VOICES The Truth About Traumatic Brain Injuries

Traumatic Brain Injury happens when someone falls on their head and something in their brain zaps, causing an array of symptoms and disabilities.

Although falling on your head is not the only way of receiving this injury, a lot of times it can go unnoticed. When people find out they have it, they are hearing this from a doctor and then for most people, a connection to weird behavior becomes aware.

I have a friend who suffers from TBI. On the outside he looks normal, talking to him is the same and 90 percent of his behavior is as always rambunctious, loud and eccentric. After he fell out of a tree, landing on his neck, breaking it, then recovering from it has affected every day life. See for us, we saw this guy with a really crappy situation.

One of my biggest fears is breaking my neck, so to watch a close friend go through it was hard enough. Then finding out about his brain injury started making sense when his demeanor changed.

What people do not realize about this injury is that they are not brain dead. Conversations are still normal, regular work and home routines occur and they can take care of themselves. But there is something that we on the outside do not see. Their chemistry changes, ticks start popping up and things that they have never done before start happening, like crying in the middle of the afternoon while at work just because a word was misspelled or they get mad if a person says or does the wrong thing. Anger and aggression start to appear that has never been shown before.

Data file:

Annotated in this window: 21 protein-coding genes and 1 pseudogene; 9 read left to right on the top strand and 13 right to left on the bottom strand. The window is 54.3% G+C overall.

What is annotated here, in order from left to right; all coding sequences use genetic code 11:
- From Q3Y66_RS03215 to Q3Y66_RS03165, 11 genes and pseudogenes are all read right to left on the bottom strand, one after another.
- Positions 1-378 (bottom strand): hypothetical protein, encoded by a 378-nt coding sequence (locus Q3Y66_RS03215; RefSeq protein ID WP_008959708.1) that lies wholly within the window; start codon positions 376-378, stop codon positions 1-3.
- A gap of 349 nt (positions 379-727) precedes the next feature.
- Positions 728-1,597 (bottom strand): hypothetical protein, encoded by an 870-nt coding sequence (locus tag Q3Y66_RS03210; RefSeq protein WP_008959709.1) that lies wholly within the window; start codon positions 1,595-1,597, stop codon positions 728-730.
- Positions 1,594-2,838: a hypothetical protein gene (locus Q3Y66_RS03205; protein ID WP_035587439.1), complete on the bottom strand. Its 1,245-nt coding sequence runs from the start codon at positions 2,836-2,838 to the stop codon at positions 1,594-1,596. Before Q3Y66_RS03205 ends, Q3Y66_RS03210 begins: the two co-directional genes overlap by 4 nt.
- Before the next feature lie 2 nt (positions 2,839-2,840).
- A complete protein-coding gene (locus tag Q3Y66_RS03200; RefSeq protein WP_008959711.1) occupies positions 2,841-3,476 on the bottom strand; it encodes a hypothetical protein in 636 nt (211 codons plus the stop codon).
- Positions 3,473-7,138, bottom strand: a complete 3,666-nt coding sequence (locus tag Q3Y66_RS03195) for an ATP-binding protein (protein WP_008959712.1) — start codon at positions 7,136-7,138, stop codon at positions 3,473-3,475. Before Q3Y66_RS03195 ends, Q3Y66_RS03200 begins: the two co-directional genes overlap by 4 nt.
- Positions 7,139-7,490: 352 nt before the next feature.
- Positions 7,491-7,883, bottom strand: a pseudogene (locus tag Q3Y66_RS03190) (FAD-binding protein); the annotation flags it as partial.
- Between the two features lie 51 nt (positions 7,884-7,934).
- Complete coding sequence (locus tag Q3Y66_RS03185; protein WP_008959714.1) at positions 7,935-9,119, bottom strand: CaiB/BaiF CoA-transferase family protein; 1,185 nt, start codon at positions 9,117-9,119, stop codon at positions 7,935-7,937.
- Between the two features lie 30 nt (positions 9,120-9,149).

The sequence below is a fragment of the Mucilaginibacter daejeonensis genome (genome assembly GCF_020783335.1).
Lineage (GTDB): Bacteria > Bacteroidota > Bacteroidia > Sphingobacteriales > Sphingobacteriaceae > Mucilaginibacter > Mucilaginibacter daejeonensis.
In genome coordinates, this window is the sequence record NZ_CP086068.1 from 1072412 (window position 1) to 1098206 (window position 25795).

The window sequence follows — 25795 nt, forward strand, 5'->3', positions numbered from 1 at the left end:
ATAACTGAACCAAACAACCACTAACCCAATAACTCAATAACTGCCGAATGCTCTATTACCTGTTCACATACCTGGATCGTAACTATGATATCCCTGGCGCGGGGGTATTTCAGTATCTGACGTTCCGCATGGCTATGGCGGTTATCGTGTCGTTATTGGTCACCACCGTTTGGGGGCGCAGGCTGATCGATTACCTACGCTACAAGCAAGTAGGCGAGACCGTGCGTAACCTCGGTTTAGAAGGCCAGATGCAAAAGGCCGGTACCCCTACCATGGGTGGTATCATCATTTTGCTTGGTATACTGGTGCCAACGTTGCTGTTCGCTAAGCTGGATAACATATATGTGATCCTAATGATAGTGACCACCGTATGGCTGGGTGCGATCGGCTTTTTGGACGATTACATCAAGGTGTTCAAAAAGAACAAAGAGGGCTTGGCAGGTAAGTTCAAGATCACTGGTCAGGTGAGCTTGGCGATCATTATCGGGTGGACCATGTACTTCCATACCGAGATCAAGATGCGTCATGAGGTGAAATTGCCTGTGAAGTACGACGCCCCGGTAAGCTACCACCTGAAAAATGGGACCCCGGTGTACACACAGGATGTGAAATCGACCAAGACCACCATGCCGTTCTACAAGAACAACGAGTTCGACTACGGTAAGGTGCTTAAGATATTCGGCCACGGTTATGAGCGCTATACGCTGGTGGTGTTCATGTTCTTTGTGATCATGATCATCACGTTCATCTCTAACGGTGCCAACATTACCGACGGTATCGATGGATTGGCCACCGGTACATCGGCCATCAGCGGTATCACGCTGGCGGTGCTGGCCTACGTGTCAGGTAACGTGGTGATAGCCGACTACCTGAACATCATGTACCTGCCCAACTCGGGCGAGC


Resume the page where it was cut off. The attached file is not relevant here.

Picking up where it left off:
This happens to people to more often than not. For my friend, he has been dealing with it for almost a year and has endured a roller coaster of events. Without too much detail of what goes on in his everyday routine, he has found ways to get the word out there that injuries like this or PTSD are real life altering affairs.

Watching my friend go through these experiences has opened my mind, along with other friends are around as well. It has shown us that even though he looks normal, something deep is happening inside his brain.

After he told us about his injury, we noticed we know nothing about what goes on and the best way to help and understand our friend from doing horrible things like commit suicide or punch some stranger for the hell of it, the most important thing we can do is educate each other.

Do not shy away from awkward conversations, listen to people and what they have to say. It may be a cliché, but there are more people who go through this than we know and any information can help.